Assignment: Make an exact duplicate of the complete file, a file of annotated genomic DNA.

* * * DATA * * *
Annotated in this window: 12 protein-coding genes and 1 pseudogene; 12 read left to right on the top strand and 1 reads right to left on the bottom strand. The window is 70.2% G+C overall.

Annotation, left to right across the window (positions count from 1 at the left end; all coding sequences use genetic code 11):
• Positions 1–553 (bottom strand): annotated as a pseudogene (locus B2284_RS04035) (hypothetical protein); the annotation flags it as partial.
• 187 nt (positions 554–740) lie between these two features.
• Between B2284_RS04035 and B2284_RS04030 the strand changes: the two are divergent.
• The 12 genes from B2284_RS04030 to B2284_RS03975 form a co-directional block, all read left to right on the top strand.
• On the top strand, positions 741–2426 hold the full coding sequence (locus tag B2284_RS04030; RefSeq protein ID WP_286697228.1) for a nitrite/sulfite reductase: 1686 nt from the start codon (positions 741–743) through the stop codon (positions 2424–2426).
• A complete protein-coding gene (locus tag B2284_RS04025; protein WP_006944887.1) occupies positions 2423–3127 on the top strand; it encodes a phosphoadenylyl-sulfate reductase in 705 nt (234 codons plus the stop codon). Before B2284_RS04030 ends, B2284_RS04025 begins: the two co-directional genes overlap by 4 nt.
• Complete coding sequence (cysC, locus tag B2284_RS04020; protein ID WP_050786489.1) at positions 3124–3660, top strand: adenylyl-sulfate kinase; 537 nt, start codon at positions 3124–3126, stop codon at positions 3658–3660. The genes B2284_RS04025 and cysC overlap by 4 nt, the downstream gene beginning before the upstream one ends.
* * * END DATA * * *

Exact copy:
Annotated in this window: 12 protein-coding genes and 1 pseudogene; 12 read left to right on the top strand and 1 reads right to left on the bottom strand. The window is 70.2% G+C overall.

Annotation, left to right across the window (positions count from 1 at the left end; all coding sequences use genetic code 11):
• Positions 1–553 (bottom strand): annotated as a pseudogene (locus B2284_RS04035) (hypothetical protein); the annotation flags it as partial.
• 187 nt (positions 554–740) lie between these two features.
• Between B2284_RS04035 and B2284_RS04030 the strand changes: the two are divergent.
• The 12 genes from B2284_RS04030 to B2284_RS03975 form a co-directional block, all read left to right on the top strand.
• On the top strand, positions 741–2426 hold the full coding sequence (locus tag B2284_RS04030; RefSeq protein ID WP_286697228.1) for a nitrite/sulfite reductase: 1686 nt from the start codon (positions 741–743) through the stop codon (positions 2424–2426).
• A complete protein-coding gene (locus tag B2284_RS04025; protein WP_006944887.1) occupies positions 2423–3127 on the top strand; it encodes a phosphoadenylyl-sulfate reductase in 705 nt (234 codons plus the stop codon). Before B2284_RS04030 ends, B2284_RS04025 begins: the two co-directional genes overlap by 4 nt.
• Complete coding sequence (cysC, locus tag B2284_RS04020; protein ID WP_050786489.1) at positions 3124–3660, top strand: adenylyl-sulfate kinase; 537 nt, start codon at positions 3124–3126, stop codon at positions 3658–3660. The genes B2284_RS04025 and cysC overlap by 4 nt, the downstream gene beginning before the upstream one ends.